What is one of the biggest benefits to being a float pool nurse? When a new assignment starts to feel like it’s sink or swim, they float instead!
Float pool nurses are registered nurses who switch, or “float” between different departments within a healthcare institution to fill in staffing shortages. Float nurses are a key component to the survival of healthcare systems because they provide critical patient care coverage across multiple units when there aren’t enough staff nurses to cover a facility’s whole patient population.
Since they generally do not have a specific specialty, float pool nurses can be found in just about any healthcare setting and medical department, including medical-surgical (med-surg), intensive or critical care, emergency room, and more. This means that every day as a float pool nurse has something new in store, making it of utmost importance to be able to adjust to changes quickly and seamlessly.
There are many benefits that come with travel float nursing assignments, however due to the unsystematic nature of the job, it may not be a good fit for every travel nurse. Let’s dive into the top pros and cons of float nursing, so you can judge for yourself whether or not it’s the career path for you!
Pro: Beat Burnout
While specialty nurses often get stuck in the same old habits, routines, and politics, as a float nurse moving through a variety of different settings every day, there’s hardly any way that you could possibly be understimulated on the job.
Since float nurses move from unit to unit as they are needed, there are always different places to experience, exciting things to learn, and new people to meet. This is exceptionally true for traveling float nurses, who, in addition to experiencing so many new things in just one assignment, also have the added benefit of traveling across the country on multiple placements, where they get to experience a wider variety of unique people, places, and things.
Con: Getting Stretched Thin
As previously mentioned, float pool nurses get to pick up a wide array of skills and knowledge on every new unit and assignment. With that being said, with such vast learning opportunities, how much is too much?
Float nurses, especially traveling float nurses, who must adjust to each separate placement, must train in many, if not all, of a facility’s units. Though they are not required to be experts in every medical area, they must obtain training from every individual unit in order to ensure that they can provide adequate patient care. This also includes familiarizing yourself with, and juggling numerous protocols and policies, which may differ greatly between varying departments.
Additionally, float nurses must obtain and maintain a wide array of diverse certifications, which allow them to work in different specialties, with different certification requirements.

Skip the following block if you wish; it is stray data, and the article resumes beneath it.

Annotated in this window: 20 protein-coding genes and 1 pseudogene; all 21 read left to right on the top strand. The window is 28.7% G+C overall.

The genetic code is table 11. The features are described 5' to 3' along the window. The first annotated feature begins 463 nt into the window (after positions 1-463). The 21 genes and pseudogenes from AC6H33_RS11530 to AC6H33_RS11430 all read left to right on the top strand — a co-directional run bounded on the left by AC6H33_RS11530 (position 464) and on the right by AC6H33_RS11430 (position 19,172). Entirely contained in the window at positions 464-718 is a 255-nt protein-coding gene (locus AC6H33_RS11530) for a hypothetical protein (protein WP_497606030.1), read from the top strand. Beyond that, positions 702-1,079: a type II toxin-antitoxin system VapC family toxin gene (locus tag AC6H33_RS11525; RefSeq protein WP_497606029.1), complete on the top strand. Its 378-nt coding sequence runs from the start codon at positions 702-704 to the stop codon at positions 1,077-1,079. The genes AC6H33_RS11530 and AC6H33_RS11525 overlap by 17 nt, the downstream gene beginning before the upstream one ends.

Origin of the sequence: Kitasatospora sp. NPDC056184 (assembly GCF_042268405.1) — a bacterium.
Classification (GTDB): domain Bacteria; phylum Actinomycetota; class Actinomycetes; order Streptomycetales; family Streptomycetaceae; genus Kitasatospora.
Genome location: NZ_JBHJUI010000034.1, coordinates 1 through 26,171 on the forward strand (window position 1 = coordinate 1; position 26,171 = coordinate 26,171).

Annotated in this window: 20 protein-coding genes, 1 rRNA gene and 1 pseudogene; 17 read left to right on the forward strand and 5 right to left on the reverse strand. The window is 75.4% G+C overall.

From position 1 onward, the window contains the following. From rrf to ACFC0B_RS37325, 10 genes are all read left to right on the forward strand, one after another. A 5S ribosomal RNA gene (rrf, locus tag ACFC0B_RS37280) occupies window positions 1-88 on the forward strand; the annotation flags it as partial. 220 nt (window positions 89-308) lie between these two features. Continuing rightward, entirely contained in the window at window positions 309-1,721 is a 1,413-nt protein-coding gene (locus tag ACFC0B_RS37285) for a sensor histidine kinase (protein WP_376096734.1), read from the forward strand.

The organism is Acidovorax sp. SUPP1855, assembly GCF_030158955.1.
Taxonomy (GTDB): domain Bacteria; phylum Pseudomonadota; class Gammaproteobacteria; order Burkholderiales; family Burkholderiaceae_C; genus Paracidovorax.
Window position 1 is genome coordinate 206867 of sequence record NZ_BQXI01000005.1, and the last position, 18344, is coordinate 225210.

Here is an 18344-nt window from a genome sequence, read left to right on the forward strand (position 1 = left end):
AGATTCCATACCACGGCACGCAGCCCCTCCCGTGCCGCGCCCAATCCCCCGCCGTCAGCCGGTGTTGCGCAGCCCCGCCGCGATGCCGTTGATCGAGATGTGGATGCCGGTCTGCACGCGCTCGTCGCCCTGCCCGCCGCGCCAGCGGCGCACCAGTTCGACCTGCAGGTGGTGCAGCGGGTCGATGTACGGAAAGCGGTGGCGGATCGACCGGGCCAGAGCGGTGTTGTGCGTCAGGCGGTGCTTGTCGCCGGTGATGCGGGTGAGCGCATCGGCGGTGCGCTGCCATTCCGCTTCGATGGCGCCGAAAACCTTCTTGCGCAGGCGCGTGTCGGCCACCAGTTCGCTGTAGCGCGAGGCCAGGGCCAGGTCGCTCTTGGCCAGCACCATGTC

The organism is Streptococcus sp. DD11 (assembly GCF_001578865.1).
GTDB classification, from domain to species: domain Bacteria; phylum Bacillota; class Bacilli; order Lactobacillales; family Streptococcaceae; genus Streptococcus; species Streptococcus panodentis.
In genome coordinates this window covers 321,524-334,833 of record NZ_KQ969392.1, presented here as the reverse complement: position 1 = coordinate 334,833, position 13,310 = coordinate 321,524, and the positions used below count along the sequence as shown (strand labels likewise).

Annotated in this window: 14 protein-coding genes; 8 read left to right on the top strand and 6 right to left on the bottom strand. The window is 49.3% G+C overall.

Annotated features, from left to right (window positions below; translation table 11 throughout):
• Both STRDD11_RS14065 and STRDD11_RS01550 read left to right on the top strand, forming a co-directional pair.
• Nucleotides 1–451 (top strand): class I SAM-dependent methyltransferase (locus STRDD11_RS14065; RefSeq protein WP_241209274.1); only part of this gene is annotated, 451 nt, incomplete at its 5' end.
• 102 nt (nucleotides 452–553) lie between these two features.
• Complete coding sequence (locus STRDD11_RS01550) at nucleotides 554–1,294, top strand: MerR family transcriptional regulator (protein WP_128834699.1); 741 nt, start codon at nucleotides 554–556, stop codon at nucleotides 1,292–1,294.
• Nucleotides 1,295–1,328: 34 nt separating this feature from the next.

Pro: Earn an Attractive Salary
Some healthcare organizations may have the means to rely on a nursing float pool of full time nurses, hired exclusively to float between units. However, due to ongoing nurse and clinician shortages along with increased turnover rates among permanent staff, healthcare institutions nationwide are now turning to travel nurse staffing agencies to fill their needs; offering handsome pay rates for the elusive traveling float nurse.
Though you can earn an elevated salary even as an entry-level float nurse, your pay rates will skyrocket exponentially as you get more experience under your belt. Gaining experience as a float nurse is fairly painless since learning and building skills naturally comes with the territory of floating, and traveling float nurses are always in demand.
Not only does consistent high demand for float nurses increase earning potential in itself by providing job stability, but when mixed together with a good deal of experience, you’ll always be an attractive candidate to prospective employers; bumping up both your price tag, and your job options!
Con: Difficulty Forming Relationships
As float nurses are always on the move, they may not get the chance to stick around a unit long enough to form any meaningful bonds or relationships with other staff, or even patients. When you are constantly working in new areas with different staff on each unit, it can be easy to sink into a feeling of isolation.
Nevertheless, traveling float nurses in particular still have their ways to find a sense of community, many of whom choose to form bonds with their fellow colleagues in their float nurse pool. Moreover, in our digitized age, there’s always platforms like Doximity, where healthcare professionals can connect, chat, and keep in touch — even after you’ve left a travel float nurse assignment.
Excited to find a travel float pool nurse assignment? Check out our open travel nurse jobs today!